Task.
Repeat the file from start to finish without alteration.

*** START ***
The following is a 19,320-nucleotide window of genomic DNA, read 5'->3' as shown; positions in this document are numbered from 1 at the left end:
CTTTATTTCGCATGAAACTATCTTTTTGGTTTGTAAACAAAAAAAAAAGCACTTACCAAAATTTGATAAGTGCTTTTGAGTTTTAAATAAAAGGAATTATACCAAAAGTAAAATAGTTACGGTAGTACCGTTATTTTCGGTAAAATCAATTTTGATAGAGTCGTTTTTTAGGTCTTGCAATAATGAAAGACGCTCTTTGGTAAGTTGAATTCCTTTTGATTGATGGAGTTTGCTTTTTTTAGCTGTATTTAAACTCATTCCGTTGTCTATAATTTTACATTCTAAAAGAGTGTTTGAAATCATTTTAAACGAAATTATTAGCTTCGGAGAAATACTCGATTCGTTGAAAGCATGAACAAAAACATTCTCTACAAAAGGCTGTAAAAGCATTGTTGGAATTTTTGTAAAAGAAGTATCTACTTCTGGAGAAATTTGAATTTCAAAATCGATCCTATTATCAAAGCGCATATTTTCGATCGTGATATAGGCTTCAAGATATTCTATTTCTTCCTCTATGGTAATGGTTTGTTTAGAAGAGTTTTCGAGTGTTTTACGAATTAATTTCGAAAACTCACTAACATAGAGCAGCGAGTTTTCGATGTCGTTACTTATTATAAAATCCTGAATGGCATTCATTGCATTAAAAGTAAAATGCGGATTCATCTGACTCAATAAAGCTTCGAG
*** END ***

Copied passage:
The following is a 19,320-nucleotide window of genomic DNA, read 5'->3' as shown; positions in this document are numbered from 1 at the left end:
CTTTATTTCGCATGAAACTATCTTTTTGGTTTGTAAACAAAAAAAAAAGCACTTACCAAAATTTGATAAGTGCTTTTGAGTTTTAAATAAAAGGAATTATACCAAAAGTAAAATAGTTACGGTAGTACCGTTATTTTCGGTAAAATCAATTTTGATAGAGTCGTTTTTTAGGTCTTGCAATAATGAAAGACGCTCTTTGGTAAGTTGAATTCCTTTTGATTGATGGAGTTTGCTTTTTTTAGCTGTATTTAAACTCATTCCGTTGTCTATAATTTTACATTCTAAAAGAGTGTTTGAAATCATTTTAAACGAAATTATTAGCTTCGGAGAAATACTCGATTCGTTGAAAGCATGAACAAAAACATTCTCTACAAAAGGCTGTAAAAGCATTGTTGGAATTTTTGTAAAAGAAGTATCTACTTCTGGAGAAATTTGAATTTCAAAATCGATCCTATTATCAAAGCGCATATTTTCGATCGTGATATAGGCTTCAAGATATTCTATTTCTTCCTCTATGGTAATGGTTTGTTTAGAAGAGTTTTCGAGTGTTTTACGAATTAATTTCGAAAACTCACTAACATAGAGCAGCGAGTTTTCGATGTCGTTACTTATTATAAAATCCTGAATGGCATTCATTGCATTAAAAGTAAAATGCGGATTCATCTGACTCAATAAAGCTTCGAG